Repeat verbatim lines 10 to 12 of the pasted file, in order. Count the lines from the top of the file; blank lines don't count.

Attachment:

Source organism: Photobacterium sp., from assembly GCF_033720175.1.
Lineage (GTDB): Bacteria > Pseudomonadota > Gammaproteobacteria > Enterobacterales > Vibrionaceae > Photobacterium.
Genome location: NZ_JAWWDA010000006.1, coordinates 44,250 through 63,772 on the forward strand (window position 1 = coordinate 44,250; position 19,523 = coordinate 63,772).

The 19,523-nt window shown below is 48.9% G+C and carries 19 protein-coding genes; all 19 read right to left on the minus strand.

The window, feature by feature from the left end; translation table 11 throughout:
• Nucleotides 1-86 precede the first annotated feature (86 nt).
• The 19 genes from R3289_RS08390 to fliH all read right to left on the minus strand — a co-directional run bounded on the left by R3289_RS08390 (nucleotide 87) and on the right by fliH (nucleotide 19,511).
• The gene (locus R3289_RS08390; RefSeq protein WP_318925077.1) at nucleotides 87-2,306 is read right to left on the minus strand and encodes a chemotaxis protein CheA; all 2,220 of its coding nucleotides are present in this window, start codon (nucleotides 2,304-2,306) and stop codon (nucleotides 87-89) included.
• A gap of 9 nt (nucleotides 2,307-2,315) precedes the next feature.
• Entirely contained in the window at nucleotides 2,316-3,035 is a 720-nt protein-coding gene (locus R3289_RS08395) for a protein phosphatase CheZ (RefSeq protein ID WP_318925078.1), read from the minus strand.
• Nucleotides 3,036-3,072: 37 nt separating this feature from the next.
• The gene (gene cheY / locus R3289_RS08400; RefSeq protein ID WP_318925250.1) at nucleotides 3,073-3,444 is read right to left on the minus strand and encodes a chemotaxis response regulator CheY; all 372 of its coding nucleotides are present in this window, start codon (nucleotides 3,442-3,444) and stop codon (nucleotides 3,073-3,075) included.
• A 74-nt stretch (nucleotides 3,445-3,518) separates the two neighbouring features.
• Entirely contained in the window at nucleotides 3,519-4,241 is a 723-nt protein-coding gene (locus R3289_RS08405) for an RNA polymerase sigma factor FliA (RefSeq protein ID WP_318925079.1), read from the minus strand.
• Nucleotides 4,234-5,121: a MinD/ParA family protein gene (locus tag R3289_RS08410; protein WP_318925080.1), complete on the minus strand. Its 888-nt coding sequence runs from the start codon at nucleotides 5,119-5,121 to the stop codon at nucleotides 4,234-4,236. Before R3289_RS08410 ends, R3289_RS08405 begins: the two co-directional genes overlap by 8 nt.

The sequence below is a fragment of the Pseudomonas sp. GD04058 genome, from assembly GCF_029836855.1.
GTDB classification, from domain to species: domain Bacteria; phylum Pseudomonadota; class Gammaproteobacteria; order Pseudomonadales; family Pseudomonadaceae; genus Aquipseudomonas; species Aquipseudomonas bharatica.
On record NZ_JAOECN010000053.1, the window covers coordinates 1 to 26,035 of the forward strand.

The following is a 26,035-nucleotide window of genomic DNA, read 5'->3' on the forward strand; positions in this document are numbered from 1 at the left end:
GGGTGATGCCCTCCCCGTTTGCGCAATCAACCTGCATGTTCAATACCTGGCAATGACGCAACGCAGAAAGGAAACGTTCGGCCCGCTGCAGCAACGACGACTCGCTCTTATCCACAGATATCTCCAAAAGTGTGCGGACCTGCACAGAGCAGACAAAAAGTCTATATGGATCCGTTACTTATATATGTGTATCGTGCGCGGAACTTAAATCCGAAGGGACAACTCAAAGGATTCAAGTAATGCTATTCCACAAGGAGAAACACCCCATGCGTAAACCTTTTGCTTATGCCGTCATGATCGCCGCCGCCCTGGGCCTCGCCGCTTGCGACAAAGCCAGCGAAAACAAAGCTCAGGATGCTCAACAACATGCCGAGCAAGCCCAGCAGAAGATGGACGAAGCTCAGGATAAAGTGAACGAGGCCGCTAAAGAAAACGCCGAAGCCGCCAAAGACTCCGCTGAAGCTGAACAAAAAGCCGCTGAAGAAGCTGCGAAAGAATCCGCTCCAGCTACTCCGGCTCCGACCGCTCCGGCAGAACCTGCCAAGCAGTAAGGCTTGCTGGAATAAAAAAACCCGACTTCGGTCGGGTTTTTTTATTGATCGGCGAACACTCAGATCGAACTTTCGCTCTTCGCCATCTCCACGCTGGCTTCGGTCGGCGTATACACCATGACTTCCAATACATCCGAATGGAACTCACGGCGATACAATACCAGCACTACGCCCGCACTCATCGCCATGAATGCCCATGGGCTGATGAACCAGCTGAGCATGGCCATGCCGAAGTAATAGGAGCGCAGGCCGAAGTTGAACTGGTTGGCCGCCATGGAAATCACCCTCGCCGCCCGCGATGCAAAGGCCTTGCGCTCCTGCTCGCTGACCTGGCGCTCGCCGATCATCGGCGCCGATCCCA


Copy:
• Entirely contained in the window at nucleotides 2,316-3,035 is a 720-nt protein-coding gene (locus R3289_RS08395) for a protein phosphatase CheZ (RefSeq protein ID WP_318925078.1), read from the minus strand.
• Nucleotides 3,036-3,072: 37 nt separating this feature from the next.
• The gene (gene cheY / locus R3289_RS08400; RefSeq protein ID WP_318925250.1) at nucleotides 3,073-3,444 is read right to left on the minus strand and encodes a chemotaxis response regulator CheY; all 372 of its coding nucleotides are present in this window, start codon (nucleotides 3,442-3,444) and stop codon (nucleotides 3,073-3,075) included.